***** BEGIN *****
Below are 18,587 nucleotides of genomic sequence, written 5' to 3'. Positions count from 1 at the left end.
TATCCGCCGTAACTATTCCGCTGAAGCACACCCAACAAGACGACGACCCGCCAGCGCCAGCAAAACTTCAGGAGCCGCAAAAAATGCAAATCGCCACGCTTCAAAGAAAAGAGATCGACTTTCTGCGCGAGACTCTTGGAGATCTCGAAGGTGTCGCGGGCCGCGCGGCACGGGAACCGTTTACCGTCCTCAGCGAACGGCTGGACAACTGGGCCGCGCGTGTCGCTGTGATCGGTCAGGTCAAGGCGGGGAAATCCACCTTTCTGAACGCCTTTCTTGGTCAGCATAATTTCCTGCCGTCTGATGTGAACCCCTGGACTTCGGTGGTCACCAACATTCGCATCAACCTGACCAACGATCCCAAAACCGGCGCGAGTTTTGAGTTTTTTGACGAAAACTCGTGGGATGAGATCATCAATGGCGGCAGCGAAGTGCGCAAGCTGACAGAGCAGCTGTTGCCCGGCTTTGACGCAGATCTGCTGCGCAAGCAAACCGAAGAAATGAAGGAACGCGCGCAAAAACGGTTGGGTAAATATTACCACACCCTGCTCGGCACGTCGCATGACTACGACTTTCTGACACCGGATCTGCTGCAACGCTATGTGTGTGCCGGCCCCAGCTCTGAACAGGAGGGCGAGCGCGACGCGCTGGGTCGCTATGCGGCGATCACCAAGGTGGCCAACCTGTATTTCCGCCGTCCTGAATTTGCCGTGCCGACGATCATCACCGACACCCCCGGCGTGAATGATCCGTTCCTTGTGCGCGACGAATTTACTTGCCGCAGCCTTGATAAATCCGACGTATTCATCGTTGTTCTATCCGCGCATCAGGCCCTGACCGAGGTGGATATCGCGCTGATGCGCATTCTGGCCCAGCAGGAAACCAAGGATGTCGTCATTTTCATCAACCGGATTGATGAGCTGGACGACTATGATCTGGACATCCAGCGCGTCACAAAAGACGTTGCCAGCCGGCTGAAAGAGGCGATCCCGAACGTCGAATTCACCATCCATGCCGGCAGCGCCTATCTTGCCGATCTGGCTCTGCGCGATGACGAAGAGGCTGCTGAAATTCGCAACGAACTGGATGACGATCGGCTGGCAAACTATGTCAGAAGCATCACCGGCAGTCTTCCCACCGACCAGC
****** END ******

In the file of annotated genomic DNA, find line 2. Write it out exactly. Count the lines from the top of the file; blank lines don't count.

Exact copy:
TATCCGCCGTAACTATTCCGCTGAAGCACACCCAACAAGACGACGACCCGCCAGCGCCAGCAAAACTTCAGGAGCCGCAAAAAATGCAAATCGCCACGCTTCAAAGAAAAGAGATCGACTTTCTGCGCGAGACTCTTGGAGATCTCGAAGGTGTCGCGGGCCGCGCGGCACGGGAACCGTTTACCGTCCTCAGCGAACGGCTGGACAACTGGGCCGCGCGTGTCGCTGTGATCGGTCAGGTCAAGGCGGGGAAATCCACCTTTCTGAACGCCTTTCTTGGTCAGCATAATTTCCTGCCGTCTGATGTGAACCCCTGGACTTCGGTGGTCACCAACATTCGCATCAACCTGACCAACGATCCCAAAACCGGCGCGAGTTTTGAGTTTTTTGACGAAAACTCGTGGGATGAGATCATCAATGGCGGCAGCGAAGTGCGCAAGCTGACAGAGCAGCTGTTGCCCGGCTTTGACGCAGATCTGCTGCGCAAGCAAACCGAAGAAATGAAGGAACGCGCGCAAAAACGGTTGGGTAAATATTACCACACCCTGCTCGGCACGTCGCATGACTACGACTTTCTGACACCGGATCTGCTGCAACGCTATGTGTGTGCCGGCCCCAGCTCTGAACAGGAGGGCGAGCGCGACGCGCTGGGTCGCTATGCGGCGATCACCAAGGTGGCCAACCTGTATTTCCGCCGTCCTGAATTTGCCGTGCCGACGATCATCACCGACACCCCCGGCGTGAATGATCCGTTCCTTGTGCGCGACGAATTTACTTGCCGCAGCCTTGATAAATCCGACGTATTCATCGTTGTTCTATCCGCGCATCAGGCCCTGACCGAGGTGGATATCGCGCTGATGCGCATTCTGGCCCAGCAGGAAACCAAGGATGTCGTCATTTTCATCAACCGGATTGATGAGCTGGACGACTATGATCTGGACATCCAGCGCGTCACAAAAGACGTTGCCAGCCGGCTGAAAGAGGCGATCCCGAACGTCGAATTCACCATCCATGCCGGCAGCGCCTATCTTGCCGATCTGGCTCTGCGCGATGACGAAGAGGCTGCTGAAATTCGCAACGAACTGGATGACGATCGGCTGGCAAACTATGTCAGAAGCATCACCGGCAGTCTTCCCACCGACCAGC